When asked about his reactions to Boehner and Ryan, Gingrich responded, “nobody’s going to be perfect. … I mean, if you picked the most perfect member of the Freedom Caucus, and you put them in charge of the House. within two weeks, half the Freedom Caucus will be mad at them, and half the rest of the conference will be mad at them. So just start with — these are troubled times. These are times that produce a Ben Carson, a Carly Fiorina, a Donald Trump, and, on the other side, a [Sen.] Bernie Sanders (I-VT), and we need to understand, people — if — you can’t set a standard of perfection, that nobody’s going to meet that standard. But [what] you can say is, here’s the question I would ask, before they pick a speaker, and Paul Ryan is a very, very smart guy, and if he wants to run, I suspect he’ll probably win partly because people are frightened right now, and they all want to rush to get…to a decision, rather than stop and think, because it scares them to be in this level of turmoil, and the news media is beating on them and saying, you’ve got to do something right now, or it will look terrible, and you’ll be really bad, which is, by the way, all baloney, the election’s over a year off. Don’t worry about it. Try to think through what the right thing is. But I’ll tell you, what I would ask of any potential speaker is, tell me your strategy. Explain to me how you’re going to bring the Republicans together in the House. Explain to me how you’re going to stand up to the Senate, and explain to me how you’re going to curtail the most unconstitutional president in history?”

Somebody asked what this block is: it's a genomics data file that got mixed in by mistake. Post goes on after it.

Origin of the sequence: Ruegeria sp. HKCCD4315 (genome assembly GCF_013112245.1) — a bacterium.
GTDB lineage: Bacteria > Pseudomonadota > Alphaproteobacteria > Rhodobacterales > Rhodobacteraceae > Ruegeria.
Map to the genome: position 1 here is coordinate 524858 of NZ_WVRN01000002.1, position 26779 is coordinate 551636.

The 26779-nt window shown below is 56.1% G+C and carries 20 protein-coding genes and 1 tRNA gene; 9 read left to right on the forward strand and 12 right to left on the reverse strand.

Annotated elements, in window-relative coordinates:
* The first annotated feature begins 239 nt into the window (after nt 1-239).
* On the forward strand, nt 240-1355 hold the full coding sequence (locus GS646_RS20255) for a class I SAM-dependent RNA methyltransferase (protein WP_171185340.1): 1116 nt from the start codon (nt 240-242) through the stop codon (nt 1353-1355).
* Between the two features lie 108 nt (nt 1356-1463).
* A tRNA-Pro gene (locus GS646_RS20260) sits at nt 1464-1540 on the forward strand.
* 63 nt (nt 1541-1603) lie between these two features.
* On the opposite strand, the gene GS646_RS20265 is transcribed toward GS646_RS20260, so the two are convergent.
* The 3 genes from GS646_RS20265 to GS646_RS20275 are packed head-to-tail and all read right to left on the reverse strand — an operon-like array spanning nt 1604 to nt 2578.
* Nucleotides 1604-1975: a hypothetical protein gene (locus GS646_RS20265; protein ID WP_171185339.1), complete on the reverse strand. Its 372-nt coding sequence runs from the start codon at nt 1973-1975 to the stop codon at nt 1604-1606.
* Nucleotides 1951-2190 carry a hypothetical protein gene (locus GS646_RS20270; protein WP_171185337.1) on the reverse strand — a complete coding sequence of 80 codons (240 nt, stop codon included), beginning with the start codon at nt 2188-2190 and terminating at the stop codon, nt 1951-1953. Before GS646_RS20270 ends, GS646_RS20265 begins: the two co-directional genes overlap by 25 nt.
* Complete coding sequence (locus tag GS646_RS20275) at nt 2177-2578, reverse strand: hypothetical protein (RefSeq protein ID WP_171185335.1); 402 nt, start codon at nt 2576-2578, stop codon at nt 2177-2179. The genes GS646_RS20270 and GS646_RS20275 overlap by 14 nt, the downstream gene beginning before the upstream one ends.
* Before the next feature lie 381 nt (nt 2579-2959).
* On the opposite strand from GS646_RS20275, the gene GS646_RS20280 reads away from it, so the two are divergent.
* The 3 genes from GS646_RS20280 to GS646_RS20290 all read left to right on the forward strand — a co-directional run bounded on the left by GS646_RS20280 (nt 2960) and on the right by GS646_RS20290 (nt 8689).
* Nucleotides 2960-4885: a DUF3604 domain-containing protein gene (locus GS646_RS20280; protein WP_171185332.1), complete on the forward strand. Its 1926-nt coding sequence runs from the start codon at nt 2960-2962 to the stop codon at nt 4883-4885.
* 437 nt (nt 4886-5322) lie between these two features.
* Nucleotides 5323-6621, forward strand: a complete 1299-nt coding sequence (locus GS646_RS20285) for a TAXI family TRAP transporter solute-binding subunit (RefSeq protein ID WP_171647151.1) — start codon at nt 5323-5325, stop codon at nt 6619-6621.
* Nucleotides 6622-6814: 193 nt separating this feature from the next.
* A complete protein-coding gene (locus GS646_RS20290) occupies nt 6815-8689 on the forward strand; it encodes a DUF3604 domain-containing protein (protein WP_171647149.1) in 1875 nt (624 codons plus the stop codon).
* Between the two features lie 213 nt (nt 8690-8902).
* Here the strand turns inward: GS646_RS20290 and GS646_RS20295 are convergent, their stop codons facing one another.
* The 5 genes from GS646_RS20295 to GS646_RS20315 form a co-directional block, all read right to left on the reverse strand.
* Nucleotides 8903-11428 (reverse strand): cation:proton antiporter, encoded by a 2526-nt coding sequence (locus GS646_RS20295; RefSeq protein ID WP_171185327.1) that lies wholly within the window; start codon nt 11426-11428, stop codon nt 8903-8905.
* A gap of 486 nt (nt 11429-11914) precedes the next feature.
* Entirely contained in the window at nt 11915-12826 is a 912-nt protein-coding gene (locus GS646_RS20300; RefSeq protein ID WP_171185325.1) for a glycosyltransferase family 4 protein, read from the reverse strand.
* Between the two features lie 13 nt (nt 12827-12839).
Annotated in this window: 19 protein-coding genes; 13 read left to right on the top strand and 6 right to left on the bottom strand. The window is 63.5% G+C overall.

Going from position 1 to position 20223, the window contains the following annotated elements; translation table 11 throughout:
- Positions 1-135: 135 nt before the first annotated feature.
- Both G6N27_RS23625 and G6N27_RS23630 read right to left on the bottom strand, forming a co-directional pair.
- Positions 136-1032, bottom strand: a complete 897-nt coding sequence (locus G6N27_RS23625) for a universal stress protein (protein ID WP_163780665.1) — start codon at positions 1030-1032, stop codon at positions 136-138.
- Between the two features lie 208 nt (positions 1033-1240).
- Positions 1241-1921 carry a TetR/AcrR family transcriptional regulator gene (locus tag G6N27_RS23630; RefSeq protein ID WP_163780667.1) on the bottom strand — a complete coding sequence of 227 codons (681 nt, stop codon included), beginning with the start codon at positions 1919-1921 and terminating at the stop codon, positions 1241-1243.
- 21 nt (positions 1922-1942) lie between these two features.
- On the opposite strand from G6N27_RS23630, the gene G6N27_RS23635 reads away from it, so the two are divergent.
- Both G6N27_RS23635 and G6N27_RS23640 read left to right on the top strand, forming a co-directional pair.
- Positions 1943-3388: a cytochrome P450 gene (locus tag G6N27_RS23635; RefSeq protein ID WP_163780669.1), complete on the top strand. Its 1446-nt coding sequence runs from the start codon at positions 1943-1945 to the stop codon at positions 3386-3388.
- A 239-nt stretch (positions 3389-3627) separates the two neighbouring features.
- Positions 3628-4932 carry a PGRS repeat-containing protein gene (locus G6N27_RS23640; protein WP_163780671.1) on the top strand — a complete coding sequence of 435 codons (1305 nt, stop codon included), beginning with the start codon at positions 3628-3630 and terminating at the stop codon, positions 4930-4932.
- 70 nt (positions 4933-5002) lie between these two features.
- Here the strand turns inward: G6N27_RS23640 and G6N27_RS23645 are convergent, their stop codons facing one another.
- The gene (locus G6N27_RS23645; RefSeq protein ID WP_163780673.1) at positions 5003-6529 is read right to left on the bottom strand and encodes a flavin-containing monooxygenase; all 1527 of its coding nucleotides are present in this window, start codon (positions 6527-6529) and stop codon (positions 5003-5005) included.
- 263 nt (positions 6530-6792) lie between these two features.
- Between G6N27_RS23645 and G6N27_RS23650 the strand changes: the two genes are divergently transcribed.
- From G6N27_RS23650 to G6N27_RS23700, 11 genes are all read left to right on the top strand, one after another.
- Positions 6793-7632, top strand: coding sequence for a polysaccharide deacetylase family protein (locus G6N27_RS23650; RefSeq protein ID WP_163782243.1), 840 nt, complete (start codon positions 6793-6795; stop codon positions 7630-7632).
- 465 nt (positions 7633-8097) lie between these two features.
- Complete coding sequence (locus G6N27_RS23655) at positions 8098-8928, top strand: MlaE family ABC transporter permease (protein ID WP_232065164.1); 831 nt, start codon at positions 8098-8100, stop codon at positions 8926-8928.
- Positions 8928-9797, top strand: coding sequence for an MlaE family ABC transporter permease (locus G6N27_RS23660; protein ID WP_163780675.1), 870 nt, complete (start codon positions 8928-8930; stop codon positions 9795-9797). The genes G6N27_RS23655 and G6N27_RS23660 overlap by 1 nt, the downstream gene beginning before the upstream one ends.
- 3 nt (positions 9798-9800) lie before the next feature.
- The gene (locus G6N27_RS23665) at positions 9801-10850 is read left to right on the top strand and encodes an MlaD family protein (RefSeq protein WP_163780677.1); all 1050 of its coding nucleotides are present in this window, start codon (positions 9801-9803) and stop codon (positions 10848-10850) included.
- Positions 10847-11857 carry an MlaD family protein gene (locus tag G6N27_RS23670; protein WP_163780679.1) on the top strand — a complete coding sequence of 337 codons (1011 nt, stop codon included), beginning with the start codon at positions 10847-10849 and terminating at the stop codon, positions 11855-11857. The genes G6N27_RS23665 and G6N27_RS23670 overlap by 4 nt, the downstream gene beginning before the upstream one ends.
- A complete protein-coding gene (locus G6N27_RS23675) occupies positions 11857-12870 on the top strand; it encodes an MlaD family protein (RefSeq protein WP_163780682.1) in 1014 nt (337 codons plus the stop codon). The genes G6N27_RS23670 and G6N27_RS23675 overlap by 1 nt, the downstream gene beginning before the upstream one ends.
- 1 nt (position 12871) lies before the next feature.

Gingrich answered his own questions with, “I think they’ve got to start by listening to each other at levels of depth that they have not thought about. They probably have to change some of the House rules to expand the opportunity for individuals to ventilate. You know, you run for office, you win office, you feel like you can’t just be treated like you’re a mushroom, and they’re going to dump you in the cellar, and not ever tell you anything. You have a right as an elected representative to be a genuine part of the process, not just a tool of K Street, or a tool of whatever ideological group is dominant this week. So, one, they have to really think about some rules changes. They have to think about a whole new model of listening to each other, and working together. Two, I think they’ve got to say to the Senate, ‘We love you guys. We know you’re doing the best you can in a terrible place, and we know that Harry — somehow [Sen.] Harry Reid (D-NV) keeps buffaloing you guys, and that [Sen. Chuck] Schumer’s (D-NY) about to be his replacement in buffaloing you guys, we’re going to do what is right for the US House, and we’ll go to conference. We’ll see you in conference, and we’ll work out everything in conference, but we’re not going to pass in the House what you think you can pass in the Senate, because the Democrats won’t let you pass things that matter.’ And finally, I’d say to the president, and this has to happen, if this does not happen, you’re going have a run of unconstitutionality that terrifying between now and the new president coming in in 2017. I would say to the president, ‘You’re out of money. You want to close the government? Close the government. Let’s go to the American people and talk about it. But we’re not going to allow to sell out America to the Iranians, who, by the way, are now the Russians’ allies in Syria. We’re not going to allow you to destroy the 2nd Amendment by executive fiat. We’re not going to allow to destroy the American process of immigration and citizenship by executive order. We’re not going to –‘ and even George Will, who’s a very solid establishment guy, has come out for impeaching the head of the Internal Revenue Service, which effects every taxpayer in the country. Well, there’s an easy gimme. I mean, if George Will thinks this guy’s bad enough, and Andy McCarthy began calling for it a year ago, surely the House Republicans have an easy target to start down the road on. They were going to set up a committee on the Planned Parenthood, that’s the right step. [Rep.] Trey Gowdy (R-SC) is doing a great job. … So, there are things you can do to begin to crowd in Obama, and weaken his ability to be unconstitutional.”